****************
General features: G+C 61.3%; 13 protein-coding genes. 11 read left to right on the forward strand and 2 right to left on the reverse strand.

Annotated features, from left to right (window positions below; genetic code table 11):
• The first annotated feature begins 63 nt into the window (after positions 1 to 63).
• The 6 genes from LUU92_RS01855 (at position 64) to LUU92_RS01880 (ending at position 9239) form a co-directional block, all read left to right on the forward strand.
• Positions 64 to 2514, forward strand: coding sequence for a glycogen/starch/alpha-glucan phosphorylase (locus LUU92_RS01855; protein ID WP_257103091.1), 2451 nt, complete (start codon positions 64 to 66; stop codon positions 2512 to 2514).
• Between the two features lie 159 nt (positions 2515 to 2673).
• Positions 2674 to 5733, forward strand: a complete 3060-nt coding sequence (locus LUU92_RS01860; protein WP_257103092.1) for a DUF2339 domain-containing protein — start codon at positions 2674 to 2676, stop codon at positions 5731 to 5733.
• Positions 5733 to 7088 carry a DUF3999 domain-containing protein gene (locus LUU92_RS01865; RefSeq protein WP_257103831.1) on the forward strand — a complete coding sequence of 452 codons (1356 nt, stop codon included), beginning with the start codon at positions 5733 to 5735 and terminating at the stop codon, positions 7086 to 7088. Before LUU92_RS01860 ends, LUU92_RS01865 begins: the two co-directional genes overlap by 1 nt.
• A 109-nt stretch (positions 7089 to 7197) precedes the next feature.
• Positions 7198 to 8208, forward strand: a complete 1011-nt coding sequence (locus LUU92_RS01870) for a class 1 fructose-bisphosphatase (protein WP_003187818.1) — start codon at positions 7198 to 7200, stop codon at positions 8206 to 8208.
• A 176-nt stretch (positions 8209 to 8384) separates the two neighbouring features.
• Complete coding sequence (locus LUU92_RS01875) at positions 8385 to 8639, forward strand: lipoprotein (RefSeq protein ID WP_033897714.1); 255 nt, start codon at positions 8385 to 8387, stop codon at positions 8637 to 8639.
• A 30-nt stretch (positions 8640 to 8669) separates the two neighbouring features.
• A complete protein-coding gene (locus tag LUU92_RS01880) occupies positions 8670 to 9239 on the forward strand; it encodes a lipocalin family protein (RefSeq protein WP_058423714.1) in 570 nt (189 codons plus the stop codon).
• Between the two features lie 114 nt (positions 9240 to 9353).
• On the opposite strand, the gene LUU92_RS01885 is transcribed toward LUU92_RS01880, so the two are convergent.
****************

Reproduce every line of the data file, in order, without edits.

General features: G+C 61.3%; 13 protein-coding genes. 11 read left to right on the forward strand and 2 right to left on the reverse strand.

Annotated features, from left to right (window positions below; genetic code table 11):
• The first annotated feature begins 63 nt into the window (after positions 1 to 63).
• The 6 genes from LUU92_RS01855 (at position 64) to LUU92_RS01880 (ending at position 9239) form a co-directional block, all read left to right on the forward strand.
• Positions 64 to 2514, forward strand: coding sequence for a glycogen/starch/alpha-glucan phosphorylase (locus LUU92_RS01855; protein ID WP_257103091.1), 2451 nt, complete (start codon positions 64 to 66; stop codon positions 2512 to 2514).
• Between the two features lie 159 nt (positions 2515 to 2673).
• Positions 2674 to 5733, forward strand: a complete 3060-nt coding sequence (locus LUU92_RS01860; protein WP_257103092.1) for a DUF2339 domain-containing protein — start codon at positions 2674 to 2676, stop codon at positions 5731 to 5733.
• Positions 5733 to 7088 carry a DUF3999 domain-containing protein gene (locus LUU92_RS01865; RefSeq protein WP_257103831.1) on the forward strand — a complete coding sequence of 452 codons (1356 nt, stop codon included), beginning with the start codon at positions 5733 to 5735 and terminating at the stop codon, positions 7086 to 7088. Before LUU92_RS01860 ends, LUU92_RS01865 begins: the two co-directional genes overlap by 1 nt.
• A 109-nt stretch (positions 7089 to 7197) precedes the next feature.
• Positions 7198 to 8208, forward strand: a complete 1011-nt coding sequence (locus LUU92_RS01870) for a class 1 fructose-bisphosphatase (protein WP_003187818.1) — start codon at positions 7198 to 7200, stop codon at positions 8206 to 8208.
• A 176-nt stretch (positions 8209 to 8384) separates the two neighbouring features.
• Complete coding sequence (locus LUU92_RS01875) at positions 8385 to 8639, forward strand: lipoprotein (RefSeq protein ID WP_033897714.1); 255 nt, start codon at positions 8385 to 8387, stop codon at positions 8637 to 8639.
• A 30-nt stretch (positions 8640 to 8669) separates the two neighbouring features.
• A complete protein-coding gene (locus tag LUU92_RS01880) occupies positions 8670 to 9239 on the forward strand; it encodes a lipocalin family protein (RefSeq protein WP_058423714.1) in 570 nt (189 codons plus the stop codon).
• Between the two features lie 114 nt (positions 9240 to 9353).
• On the opposite strand, the gene LUU92_RS01885 is transcribed toward LUU92_RS01880, so the two are convergent.